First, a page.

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Piling: Some entrepreneurs ventured into paper bag making after the ban on plastic bags
Piling: Some entrepreneurs ventured into paper bag making after the ban on plastic bags

Ineffective ban on plastics impacts entrepreneurs

Yangchen C Rinzin 

Almost seven months after the National Environment Commission (NEC) reinforced the plastic ban, every grocery shop, vegetable vendors and other business outlets are still flooded with various plastic bags.

NEC, while reinforcing the ban on single-use plastic carry bags, doma wrappers and ice cream pouches this April claimed they are serious but many are now questioning their seriousness.

Many people said implementation of the ban is weak and that they are confused if the ban is real.

Few entrepreneurs, who ventured into paper bags and other alternatives after NEC’s claims expressed the ban does not exist anymore.

Three entrepreneurs  studied the market for demand and potential.

An entrepreneur, Karma Pila Rangdol, said although they had other paper business strategies, they focused on paper bag business because of the ban on plastics.

He said when they conducted the research, they found a huge demand for paper bags and most of the shopkeepers told them they would buy the bags. “That is why I and my cousin decided to venture into a business.”

Investing almost Nu 1.9 million, they completed all the formalities; set up a factory, imported recycled raw material paper from India. The whole process took almost six months to come up with the final product.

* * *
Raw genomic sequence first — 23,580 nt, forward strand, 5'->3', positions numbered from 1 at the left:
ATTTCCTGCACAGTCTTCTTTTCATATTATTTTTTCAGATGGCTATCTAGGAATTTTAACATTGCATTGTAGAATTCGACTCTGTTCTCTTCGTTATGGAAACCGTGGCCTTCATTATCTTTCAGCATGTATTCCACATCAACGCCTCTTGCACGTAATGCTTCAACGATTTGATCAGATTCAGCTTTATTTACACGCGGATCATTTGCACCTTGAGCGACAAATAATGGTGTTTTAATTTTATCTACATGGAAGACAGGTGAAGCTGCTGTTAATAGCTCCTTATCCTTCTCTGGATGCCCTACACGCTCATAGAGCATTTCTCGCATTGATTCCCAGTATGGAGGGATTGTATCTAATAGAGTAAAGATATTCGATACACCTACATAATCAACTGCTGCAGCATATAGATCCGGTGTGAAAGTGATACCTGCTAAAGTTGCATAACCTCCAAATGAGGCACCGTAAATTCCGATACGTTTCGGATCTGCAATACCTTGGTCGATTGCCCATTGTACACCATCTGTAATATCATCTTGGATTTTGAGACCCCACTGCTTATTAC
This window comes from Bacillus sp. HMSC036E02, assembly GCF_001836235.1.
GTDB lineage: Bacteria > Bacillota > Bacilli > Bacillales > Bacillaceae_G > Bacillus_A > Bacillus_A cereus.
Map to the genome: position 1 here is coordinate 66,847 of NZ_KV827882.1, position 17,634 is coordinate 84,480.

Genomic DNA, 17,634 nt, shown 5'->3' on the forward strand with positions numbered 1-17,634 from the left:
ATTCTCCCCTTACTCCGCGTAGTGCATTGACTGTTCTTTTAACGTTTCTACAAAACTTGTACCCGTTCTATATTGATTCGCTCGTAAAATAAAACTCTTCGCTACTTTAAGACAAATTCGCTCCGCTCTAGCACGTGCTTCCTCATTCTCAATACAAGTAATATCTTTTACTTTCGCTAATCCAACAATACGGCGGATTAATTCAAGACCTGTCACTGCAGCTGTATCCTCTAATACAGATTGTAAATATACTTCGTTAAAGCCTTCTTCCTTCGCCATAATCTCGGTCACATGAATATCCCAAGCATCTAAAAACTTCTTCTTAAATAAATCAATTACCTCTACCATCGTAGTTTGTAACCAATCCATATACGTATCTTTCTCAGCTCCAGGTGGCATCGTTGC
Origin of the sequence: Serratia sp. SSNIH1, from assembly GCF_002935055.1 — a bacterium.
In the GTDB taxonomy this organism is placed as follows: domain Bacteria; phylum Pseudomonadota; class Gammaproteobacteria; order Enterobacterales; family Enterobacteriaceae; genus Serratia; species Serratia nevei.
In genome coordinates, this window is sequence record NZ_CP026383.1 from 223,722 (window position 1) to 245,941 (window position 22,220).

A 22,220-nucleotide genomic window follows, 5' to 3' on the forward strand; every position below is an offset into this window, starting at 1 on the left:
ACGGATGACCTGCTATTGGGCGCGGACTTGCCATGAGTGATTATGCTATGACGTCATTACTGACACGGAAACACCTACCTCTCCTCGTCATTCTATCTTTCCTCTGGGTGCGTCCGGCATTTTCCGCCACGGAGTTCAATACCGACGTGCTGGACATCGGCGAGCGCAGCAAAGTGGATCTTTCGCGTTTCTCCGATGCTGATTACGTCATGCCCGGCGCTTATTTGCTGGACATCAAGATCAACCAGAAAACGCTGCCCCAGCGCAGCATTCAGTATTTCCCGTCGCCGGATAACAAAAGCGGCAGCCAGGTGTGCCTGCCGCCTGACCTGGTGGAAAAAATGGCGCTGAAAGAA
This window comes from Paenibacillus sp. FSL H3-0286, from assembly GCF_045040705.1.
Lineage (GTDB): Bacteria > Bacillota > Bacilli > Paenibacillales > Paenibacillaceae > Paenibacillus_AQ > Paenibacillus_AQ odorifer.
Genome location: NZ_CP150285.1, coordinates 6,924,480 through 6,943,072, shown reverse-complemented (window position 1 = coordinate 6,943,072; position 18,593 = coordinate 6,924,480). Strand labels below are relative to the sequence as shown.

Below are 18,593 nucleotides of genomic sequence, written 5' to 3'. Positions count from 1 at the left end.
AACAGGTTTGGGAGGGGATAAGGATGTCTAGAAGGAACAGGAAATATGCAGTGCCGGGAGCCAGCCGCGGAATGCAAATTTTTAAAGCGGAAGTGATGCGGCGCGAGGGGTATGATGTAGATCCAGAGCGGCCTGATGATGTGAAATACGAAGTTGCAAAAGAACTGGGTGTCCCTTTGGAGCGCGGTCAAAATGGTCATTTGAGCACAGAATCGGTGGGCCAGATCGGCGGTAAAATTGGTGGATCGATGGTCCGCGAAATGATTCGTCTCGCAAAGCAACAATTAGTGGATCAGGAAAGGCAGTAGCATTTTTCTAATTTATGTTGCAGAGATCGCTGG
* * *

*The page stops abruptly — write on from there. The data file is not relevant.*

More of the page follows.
But once their product hit the market, they realised there was no buyers.

Another entrepreneur, Kinga Lhendup, said their business failed because plastics were readily available in the market.

“When we started, the ban had just been reinforced and the buyers gave positive response realising they cannot use plastic anymore,” he said. “But by the time we came into the market, the ban was not enforced and many were confused about it.”

It was found that apart from a few large grocery shops buying paper bags, most businesses continue to use plastics. These plastic bags are either bought from Jaigaon, India or bought through the black market.

An entrepreneur said that when they try to sell paper bags or market the product, the shopkeepers say the demand for plastic is more from the customers and they’ve to use the plastics if they’ve to retain the business. “Although there are few who take paper bag from us, they also use plastic in case the customers demand plastic.”

Shopkeepers agreed that the ban is not serious and they have started using plastic bags because of demand from customers.

Another entrepreneur who started a business of non-woven bags had to stop the business because of the ban, as it is also considered plastic. “I don’t understand why our business is shut when plastic bags are still available.”

He said banks sued him for failing to repay the loan.

Entrepreneurs are pinning their hope on how serious the government is on the ban of plastic bags. 

However, chief environment officer, Thinley Namgyel, said that the plastic ban is still on although the NEC is going slow with the ban and the monitoring process.

He said this is to avoid inconvenience to the people and let shopkeepers sell their plastic stocks.

“We’re aware of what’s happening in the market, but we’re not going strict at  go,” he said. “We’ve been monitoring few shops that had plastics in stock although some buy it from the black market, which makes it  difficult to monitor.”

Thinley Namgyel also added that although it might take time, the ban would be strengthened and made effective.

On the entrepreneurs, he said that NEC has received calls and information and they advised them not to get disheartened and to continue the business, as the ban would be soon implemented strictly.

“We’re currently working on the awareness programme and proposal for an alternative,” he said. “The impact is there and the use of plastic has at least decreased by 30 percent.”

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